Landlocked hunting ground

slickhead slayer

12 pointer
Nov 14, 2005
6,701
VP OF ADMIN Development
By Ky law every property is allowed access. The problem arrives with properties that don't have deeded access for a multitude of reasons. Mostly due to bordering landowners buying a tract that borders them, that was broken up, and they didn't need the existing easements since they had their own access.
That being said, HOW you retain your easement is the answer to your question. It can be anywhere from fairly easy to extremely complicated. Your attorney fee will represent the difficulty of obtaining it. Get an attorney to pull the deed and it's history. He will be able to tell you the difficulty with minimal research.

Edit: looks like you posted while I was typing. A local attorney researching it is exactly the correct procedure. Looks like you are already doing that.
 

ManofManyStangs

8 pointer
May 4, 2009
588
By Ky law every property is allowed access. The problem arrives with properties that don't have deeded access for a multitude of reasons. Mostly due to bordering landowners buying a tract that borders them, that was broken up, and they didn't need the existing easements since they had their own access.
That being said, HOW you retain your easement is the answer to your question. It can be anywhere from fairly easy to extremely complicated. Your attorney fee will represent the difficulty of obtaining it. Get an attorney to pull the deed and it's history. He will be able to tell you the difficulty with minimal research.

Edit: looks like you posted while I was typing. A local attorney researching it is exactly the correct procedure. Looks like you are already doing that.

I went and pulled deeds back to 1975 today no mention of access.
 

Ezelkyhunter

10 pointer
Nov 28, 2013
1,425
There is an easement be it deeded or otherwise. There are multiple types of easements (some recorded some not). Hopefully the attorney can figure it out pretty quick.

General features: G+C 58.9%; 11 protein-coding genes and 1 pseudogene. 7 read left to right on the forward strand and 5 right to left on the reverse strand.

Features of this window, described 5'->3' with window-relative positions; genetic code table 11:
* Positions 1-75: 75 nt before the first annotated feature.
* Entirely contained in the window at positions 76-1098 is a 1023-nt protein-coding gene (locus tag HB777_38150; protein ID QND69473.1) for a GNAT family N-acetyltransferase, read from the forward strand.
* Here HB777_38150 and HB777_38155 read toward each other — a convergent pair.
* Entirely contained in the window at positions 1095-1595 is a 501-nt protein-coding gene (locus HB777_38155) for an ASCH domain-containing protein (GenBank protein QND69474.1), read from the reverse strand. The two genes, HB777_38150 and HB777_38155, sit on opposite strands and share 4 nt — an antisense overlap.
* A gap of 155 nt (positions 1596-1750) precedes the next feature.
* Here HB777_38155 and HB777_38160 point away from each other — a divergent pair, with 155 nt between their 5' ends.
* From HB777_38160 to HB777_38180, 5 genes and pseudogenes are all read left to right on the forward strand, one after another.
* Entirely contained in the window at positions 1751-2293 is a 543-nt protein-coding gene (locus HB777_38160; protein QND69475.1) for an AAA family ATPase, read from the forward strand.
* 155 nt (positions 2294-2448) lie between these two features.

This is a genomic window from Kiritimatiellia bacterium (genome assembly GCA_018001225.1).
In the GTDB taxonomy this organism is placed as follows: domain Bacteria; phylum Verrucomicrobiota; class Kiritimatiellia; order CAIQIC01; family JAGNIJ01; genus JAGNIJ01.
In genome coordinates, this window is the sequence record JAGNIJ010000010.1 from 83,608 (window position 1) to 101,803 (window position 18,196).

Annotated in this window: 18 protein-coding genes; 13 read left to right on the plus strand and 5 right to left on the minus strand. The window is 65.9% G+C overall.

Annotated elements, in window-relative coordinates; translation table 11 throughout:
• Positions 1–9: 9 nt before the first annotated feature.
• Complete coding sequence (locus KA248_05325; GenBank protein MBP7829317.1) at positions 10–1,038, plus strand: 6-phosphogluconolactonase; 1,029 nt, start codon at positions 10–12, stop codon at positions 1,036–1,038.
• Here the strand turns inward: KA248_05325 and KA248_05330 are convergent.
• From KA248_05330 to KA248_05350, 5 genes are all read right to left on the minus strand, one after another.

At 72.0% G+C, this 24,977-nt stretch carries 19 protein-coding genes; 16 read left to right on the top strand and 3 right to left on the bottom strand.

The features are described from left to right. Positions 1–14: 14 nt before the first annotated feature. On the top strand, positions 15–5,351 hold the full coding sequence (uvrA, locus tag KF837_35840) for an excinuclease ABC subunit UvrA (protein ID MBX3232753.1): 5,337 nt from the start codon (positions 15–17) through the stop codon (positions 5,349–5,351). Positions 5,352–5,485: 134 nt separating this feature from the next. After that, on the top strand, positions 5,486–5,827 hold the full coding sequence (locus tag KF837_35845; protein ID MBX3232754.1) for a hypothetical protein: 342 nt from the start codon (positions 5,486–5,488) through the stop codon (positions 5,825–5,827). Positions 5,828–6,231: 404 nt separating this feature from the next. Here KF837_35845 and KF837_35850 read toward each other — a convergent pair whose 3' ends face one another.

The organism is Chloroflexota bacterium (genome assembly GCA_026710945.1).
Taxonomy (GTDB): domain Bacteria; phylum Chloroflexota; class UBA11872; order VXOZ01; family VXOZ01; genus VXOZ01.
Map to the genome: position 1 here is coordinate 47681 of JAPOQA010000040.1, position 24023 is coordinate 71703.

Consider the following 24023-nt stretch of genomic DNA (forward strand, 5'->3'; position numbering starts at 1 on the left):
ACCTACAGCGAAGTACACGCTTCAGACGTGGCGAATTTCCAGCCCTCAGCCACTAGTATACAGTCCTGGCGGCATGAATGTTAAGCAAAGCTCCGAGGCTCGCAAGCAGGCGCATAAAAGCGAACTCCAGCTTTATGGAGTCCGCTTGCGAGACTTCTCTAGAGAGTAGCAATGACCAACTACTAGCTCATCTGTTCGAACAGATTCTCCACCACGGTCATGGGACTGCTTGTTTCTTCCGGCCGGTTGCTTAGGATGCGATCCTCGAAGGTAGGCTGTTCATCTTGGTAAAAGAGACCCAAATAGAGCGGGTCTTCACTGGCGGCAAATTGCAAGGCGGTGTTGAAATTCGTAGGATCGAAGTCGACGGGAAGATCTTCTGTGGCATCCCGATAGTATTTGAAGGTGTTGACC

Mar 4, 2018
359
Beattyville
I have to cross another guys property that gave me permission to cross, but he is trying to sale it as well. Way over priced though for my use.
I don’t think someone can deny u access to landlocked property, has to be some kind of agreement in place to allow u access. believe I’d talk to the other landowner and put something in place if he did sale to provide u access
 

keeruss8

6 pointer
Jun 19, 2016
449
Marrowbone
I have a couple landlocked pieces around me. One was purchased by lumber mill because they had access on other side. The other one is owned by a mill and I've been told he can take me to court and force an easement but he has to pay to me a certain amount. That was sold way back in the day, no time recently. As far as I know they have no legal easement
 

slickhead slayer

12 pointer
Nov 14, 2005
6,701
VP OF ADMIN Development
I don’t think someone can deny u access to landlocked property, has to be some kind of agreement in place to allow u access. believe I’d talk to the other landowner and put something in place if he did sale to provide u access

You are making the assumption that the way he accesses his property is the historical deeded right of way. It may or may not be.
There are lots of landlocked property in the state. Legally figuring out where the original right of way is, and then legally retaining it can be very challenging.
 

ManofManyStangs

8 pointer
May 4, 2009
588
I don’t think someone can deny u access to landlocked property, has to be some kind of agreement in place to allow u access. believe I’d talk to the other landowner and put something in place if he did sale to provide u access

My attorney said more than likely I would have to pay fair market value for an easement. He's still researching.
 


Latest posts

Top